On the morning of his inauguration, Gilmer wrote, a Clark Party editor demanded that he split state patronage between the Crawford and Clark forces as a reward for Clarkite votes during the gubernatorial campaign, but he refused. This meant that he entered the governorship having earned the enmity of both factions, the Clarkites because of his refusal to offer them patronage and the Crawfordites because he had defied party leaders by opposing Joel Crawford. As Gilmer summarized his situation, “I soon found that to be chief magistrate of the State, when party politics are violent, without party support, is to run barefooted over a thorny way.” (245)
In his memoir, Gilmer made two things clear: he had a very low opinion of the state’s Native American population; and, with Andrew Jackson now in the White House, he believed that the new President would be on Georgia’s side on the Indian removal question. Gilmer had been in office only a few months when he received a letter from former U.S. Attorney-General William Wirt, informing him that the Cherokees had retained Wirt to push their suit against Georgia before the U.S. Supreme Court. (270-272) Gilmer was livid, and replied with biting sarcasm and white-hot, state-rights fueled anger. (273-275)
For example, the Governor responded to Wirt’s praise of the “civilized and well-informed men” on the Cherokee delegation in Washington by asserting that they were “not Indians, however, but the children of white men” who lived among the Cherokees. “The real aborigines” (i.e., those without “white blood”) had “become spiritless, dependent, and depraved, as the whites [among them] and their children have become wealthy, intelligent, and powerful.” These mixed-blood leaders, the Governor thundered, had “destroyed the ancient laws, customs, and authority of the tribe, and subjected the natives to that most oppressive of governments, an oligarchy.” And that development, in turn, “rendered it obligatory upon the State of Georgia to vindicate her rights of sovereignty, by abolishing all Cherokee government within its limits.”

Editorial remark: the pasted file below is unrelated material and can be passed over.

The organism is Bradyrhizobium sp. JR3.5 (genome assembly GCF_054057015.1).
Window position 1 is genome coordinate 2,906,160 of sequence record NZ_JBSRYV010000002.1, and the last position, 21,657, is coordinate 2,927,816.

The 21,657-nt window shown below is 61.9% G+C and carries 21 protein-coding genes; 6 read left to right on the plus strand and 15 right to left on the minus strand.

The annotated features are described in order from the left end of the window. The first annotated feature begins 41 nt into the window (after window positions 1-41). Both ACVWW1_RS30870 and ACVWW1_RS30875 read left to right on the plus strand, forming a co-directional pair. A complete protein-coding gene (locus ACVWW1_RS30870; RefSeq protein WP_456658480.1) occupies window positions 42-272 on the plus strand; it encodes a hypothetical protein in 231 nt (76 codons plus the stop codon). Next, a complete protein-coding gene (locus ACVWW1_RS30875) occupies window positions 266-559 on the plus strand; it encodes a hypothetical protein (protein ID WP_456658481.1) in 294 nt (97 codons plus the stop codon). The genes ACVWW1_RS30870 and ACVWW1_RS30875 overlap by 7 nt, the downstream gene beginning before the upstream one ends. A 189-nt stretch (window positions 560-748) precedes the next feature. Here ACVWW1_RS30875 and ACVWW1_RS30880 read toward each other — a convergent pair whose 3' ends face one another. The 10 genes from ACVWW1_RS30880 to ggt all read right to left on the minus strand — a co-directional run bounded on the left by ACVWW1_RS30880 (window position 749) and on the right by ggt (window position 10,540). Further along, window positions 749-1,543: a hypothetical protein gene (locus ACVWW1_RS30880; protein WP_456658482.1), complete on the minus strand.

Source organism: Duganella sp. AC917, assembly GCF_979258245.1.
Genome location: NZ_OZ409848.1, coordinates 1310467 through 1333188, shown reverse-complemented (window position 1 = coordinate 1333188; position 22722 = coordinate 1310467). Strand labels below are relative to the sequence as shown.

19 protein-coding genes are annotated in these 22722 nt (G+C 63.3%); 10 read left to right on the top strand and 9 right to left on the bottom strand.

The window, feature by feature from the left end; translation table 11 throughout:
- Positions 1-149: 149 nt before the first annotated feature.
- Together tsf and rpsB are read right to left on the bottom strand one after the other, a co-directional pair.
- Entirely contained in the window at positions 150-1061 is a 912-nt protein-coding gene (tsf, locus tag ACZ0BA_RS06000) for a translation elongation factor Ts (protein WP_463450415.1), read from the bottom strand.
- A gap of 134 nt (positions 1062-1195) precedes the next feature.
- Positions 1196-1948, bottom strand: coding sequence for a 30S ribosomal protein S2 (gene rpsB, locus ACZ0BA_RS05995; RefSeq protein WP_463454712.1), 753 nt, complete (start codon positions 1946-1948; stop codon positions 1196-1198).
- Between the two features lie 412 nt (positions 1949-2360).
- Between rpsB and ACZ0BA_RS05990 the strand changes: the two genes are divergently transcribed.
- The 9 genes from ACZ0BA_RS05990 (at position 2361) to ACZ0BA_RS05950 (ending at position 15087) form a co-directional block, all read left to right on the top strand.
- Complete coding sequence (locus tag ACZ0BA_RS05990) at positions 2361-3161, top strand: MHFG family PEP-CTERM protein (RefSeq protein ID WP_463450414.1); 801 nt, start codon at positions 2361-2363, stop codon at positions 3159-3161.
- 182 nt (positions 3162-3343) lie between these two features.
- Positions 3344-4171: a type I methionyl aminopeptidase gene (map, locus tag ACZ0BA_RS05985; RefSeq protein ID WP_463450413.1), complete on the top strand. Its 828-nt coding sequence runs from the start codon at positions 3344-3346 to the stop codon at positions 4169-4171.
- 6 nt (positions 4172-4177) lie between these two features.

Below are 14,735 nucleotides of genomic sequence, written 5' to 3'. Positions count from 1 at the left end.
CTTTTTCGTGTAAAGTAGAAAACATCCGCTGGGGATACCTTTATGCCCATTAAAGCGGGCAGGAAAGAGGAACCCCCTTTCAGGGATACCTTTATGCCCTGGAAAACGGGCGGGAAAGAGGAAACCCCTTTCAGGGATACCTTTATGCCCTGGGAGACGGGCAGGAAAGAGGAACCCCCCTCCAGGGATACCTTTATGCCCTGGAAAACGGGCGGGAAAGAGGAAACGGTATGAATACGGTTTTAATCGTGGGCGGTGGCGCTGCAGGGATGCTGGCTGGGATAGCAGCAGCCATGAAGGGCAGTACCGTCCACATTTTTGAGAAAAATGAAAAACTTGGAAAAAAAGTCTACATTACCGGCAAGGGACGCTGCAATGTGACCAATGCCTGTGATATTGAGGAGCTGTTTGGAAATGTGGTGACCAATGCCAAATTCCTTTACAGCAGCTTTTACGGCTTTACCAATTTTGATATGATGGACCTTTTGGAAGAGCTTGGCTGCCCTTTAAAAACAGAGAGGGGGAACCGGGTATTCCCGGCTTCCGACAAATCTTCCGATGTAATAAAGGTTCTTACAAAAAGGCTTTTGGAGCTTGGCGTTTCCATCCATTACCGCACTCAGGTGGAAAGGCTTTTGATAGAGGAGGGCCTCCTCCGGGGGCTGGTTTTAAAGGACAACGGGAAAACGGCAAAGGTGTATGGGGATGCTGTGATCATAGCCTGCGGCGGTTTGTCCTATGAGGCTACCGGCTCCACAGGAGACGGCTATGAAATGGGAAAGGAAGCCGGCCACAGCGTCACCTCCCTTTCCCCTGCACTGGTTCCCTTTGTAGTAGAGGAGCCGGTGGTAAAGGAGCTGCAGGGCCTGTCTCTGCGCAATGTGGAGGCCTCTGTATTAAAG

Finally, the Governor maintained, for Georgia willingly to participate in settling the controversy before the Supreme Court would endanger the efforts of “the friends of liberty and the rights of the people,” who were “endeavoring to sustain the sovereignty of the States.” George Gilmer was consistent in his attitude toward the Supreme Court, refusing to recognize its authority in two important cases, Cherokee Nation v. Georgia (1831) and Worcester v. Georgia (1832).
Once a law extending Georgia’s control over the Cherokee territory took effect on June 1, 1830, Governor Gilmer was concerned with enforcing that authority. The Cherokees and the gold in their territory both needed to be protected from greedy whites, the Governor believed, but the only force authorized to keep the peace there was the U.S. Army, which aroused Gilmer’s state rights scruples. Consequently, he secured the withdrawal of federal troops and the creation by the legislature of a forty-man unit, the Georgia Guard, to police the area.
This group of “patriotic” good ol’ boys soon earned a reputation for harassing and intimidating the residents of the Cherokee territory. They especially enjoyed rousting white missionaries who refused to take an oath of loyalty to Georgia as required by state law, arresting them and dragging them in chains to the state penitentiary. In the face of angry criticism of the Guard’s conduct from outside the state, Governor Gilmer defended their actions in letters to religious leaders, but he also warned the unit’s commander to avoid excessive brutality.